Pike Place Market

Despite living the the greater Seattle area nearly my whole life, I had never been to the famous Pike Place Market until today.  Vendors sell innumerable quantities of goods, including fish, fruit, flowers, falafel, farfelle, and fried green tomatoes (not really, at least not that I saw–the market is large enough that I could have missed it–I just wanted another food item that started with F).

Pike Place Market

Pike Place Market

One of our first stops was at Pike Place Fish, home of the famous flying fish.  Last year, the vendor came under fire from PETA for its fish-throwing practices, a complaint later rejected as an “attempt to garner media attention”.

The famous, fish-throwing Pike Place Fish

The famous, fish-throwing Pike Place Fish

Monkfish at Pike Place Fish

Monkfish at Pike Place Fish

Crab

Crab

We then browsed through a number of fresh food and produce vendors, some more unusual than others.  One store even sold goose and duck eggs (in case you’re wondering, they taste pretty much the same as chicken eggs, but are harder to crack and larger).

Hanging peppers

Hanging peppers

Mushrooms

Mushrooms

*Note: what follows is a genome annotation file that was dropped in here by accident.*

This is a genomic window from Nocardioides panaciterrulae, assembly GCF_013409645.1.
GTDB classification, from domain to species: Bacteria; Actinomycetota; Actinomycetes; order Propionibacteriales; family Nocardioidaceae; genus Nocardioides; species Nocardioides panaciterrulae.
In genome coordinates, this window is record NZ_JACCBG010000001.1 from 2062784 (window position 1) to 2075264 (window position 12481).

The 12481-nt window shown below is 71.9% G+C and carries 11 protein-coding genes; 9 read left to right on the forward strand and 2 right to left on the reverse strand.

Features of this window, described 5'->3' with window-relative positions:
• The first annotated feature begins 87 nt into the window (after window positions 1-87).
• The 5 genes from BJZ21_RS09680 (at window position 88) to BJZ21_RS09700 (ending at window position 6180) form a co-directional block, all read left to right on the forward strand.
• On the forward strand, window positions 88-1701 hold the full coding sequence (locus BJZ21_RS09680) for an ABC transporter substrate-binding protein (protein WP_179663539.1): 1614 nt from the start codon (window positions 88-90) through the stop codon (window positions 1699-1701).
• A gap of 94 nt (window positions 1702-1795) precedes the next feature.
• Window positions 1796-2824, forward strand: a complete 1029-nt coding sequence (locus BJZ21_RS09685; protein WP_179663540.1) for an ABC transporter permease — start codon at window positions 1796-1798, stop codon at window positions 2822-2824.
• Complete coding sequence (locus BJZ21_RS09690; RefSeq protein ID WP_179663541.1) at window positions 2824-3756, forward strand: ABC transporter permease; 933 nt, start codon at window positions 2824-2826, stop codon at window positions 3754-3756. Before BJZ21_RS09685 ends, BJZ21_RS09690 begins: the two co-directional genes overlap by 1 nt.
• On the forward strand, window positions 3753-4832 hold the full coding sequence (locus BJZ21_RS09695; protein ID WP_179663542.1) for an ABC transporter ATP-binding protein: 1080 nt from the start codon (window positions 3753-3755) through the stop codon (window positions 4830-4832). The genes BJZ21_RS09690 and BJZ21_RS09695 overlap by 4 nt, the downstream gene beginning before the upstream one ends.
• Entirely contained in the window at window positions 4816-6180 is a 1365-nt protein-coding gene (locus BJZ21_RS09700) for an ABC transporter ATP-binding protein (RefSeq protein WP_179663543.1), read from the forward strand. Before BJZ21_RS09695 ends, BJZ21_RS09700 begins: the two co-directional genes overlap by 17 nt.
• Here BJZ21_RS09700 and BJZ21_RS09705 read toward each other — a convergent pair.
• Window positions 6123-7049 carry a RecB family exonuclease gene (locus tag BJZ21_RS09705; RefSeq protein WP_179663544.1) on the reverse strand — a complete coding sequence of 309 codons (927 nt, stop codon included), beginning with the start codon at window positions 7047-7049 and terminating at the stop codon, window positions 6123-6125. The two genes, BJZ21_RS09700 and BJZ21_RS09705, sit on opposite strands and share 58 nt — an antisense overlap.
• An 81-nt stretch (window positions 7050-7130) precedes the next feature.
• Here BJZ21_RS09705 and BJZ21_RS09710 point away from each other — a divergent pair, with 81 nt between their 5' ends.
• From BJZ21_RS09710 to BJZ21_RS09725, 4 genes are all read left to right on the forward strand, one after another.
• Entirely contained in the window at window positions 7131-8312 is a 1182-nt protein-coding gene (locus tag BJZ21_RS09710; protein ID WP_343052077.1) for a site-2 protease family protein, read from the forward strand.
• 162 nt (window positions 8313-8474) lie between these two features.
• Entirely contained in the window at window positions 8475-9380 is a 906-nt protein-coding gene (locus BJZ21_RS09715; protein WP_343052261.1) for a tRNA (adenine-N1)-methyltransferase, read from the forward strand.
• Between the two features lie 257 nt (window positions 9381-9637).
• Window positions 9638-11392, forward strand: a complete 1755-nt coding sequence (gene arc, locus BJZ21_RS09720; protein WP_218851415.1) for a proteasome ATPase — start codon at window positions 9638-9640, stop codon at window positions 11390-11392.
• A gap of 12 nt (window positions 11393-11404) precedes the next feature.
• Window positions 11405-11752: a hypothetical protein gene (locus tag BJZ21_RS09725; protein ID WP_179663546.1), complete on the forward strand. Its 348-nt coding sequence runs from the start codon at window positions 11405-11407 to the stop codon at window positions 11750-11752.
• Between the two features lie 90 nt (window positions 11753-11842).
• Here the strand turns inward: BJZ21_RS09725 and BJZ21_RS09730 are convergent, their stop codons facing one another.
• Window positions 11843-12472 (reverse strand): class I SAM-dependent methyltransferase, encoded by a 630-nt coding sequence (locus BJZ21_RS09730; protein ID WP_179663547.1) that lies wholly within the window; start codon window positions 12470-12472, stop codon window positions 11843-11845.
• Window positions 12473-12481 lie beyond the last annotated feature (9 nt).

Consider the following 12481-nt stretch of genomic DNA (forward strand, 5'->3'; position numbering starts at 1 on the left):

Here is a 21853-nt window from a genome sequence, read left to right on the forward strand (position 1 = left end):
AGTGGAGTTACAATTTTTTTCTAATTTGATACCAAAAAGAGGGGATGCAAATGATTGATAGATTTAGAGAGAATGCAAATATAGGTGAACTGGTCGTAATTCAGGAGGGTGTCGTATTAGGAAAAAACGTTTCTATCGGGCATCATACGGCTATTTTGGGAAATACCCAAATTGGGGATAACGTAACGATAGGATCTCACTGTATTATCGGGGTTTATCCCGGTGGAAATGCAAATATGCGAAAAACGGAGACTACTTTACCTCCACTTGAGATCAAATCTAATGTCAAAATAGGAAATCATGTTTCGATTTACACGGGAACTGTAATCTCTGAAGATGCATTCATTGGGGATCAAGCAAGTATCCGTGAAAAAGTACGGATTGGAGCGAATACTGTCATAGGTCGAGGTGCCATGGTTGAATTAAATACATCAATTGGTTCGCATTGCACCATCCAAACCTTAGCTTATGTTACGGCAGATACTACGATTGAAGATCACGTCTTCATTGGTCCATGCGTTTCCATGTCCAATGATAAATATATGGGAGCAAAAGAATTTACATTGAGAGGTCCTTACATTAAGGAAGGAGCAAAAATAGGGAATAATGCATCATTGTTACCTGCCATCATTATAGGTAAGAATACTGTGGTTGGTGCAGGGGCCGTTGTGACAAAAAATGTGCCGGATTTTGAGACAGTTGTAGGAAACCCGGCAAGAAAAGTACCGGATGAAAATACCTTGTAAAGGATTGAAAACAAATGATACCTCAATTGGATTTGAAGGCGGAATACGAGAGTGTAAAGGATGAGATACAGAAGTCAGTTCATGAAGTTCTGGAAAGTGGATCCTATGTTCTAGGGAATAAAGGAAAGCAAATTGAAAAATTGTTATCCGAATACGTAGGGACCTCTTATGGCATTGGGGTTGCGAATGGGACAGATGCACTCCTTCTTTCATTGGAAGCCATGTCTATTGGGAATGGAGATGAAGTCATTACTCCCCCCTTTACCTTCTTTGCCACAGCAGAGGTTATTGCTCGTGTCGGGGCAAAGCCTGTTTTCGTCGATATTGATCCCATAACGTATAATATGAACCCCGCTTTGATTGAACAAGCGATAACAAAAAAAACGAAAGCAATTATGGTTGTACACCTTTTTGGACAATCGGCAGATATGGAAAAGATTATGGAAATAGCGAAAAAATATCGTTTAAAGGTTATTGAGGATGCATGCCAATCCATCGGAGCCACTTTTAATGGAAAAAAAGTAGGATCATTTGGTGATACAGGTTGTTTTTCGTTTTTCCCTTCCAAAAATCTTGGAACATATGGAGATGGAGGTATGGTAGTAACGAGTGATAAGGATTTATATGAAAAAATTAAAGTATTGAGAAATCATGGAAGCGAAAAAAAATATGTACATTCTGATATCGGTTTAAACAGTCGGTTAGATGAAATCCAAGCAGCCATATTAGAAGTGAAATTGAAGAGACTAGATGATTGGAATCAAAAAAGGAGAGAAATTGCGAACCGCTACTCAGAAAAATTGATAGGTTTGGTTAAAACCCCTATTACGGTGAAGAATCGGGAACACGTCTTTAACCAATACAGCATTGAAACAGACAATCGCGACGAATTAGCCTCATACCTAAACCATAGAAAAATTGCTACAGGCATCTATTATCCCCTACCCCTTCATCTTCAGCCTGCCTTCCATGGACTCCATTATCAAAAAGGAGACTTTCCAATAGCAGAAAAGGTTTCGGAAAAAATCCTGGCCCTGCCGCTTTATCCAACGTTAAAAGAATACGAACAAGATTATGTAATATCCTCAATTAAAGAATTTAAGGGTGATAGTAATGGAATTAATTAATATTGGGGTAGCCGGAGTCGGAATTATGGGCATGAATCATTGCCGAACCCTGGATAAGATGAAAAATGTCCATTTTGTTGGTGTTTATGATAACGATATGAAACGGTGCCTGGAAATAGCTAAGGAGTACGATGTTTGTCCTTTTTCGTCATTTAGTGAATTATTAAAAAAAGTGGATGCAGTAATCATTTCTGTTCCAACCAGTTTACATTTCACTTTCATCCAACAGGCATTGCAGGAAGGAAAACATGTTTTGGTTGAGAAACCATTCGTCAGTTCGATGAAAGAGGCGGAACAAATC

Fruit!

Fruit!

Making cheese

Making cheese

There were also a great number of street performers, some better than others.

Street pianist--he was actually quite talented

Street pianist--he was actually quite talented

Street entertainer with parrot named "Phinehas"

Street entertainer with parrot named "Phinehas"

Street musician playing some sort of Chinese instrument

Street musician playing some sort of Chinese instrument

Interestingly, the market reminded me of my trip to India last summer.  Perhaps it was the hustle and bustle of the crowd, or maybe the setting of a sprawling, (partly) outdoor market–whatever the case, Pike Place Market is about the closest one can get in the United States to the unique experience of an Asian open-air market that I have seen thus far.  And I enjoyed it.

Advertisements

Feel free to insult each other, forget your manners, create straw men, ignore empirical data, and commit as many other fallacies as you can, all from the cozy, anonymous protection of your keyboard.

Fill in your details below or click an icon to log in:

WordPress.com Logo

You are commenting using your WordPress.com account. Log Out / Change )

Twitter picture

You are commenting using your Twitter account. Log Out / Change )

Facebook photo

You are commenting using your Facebook account. Log Out / Change )

Google+ photo

You are commenting using your Google+ account. Log Out / Change )

Connecting to %s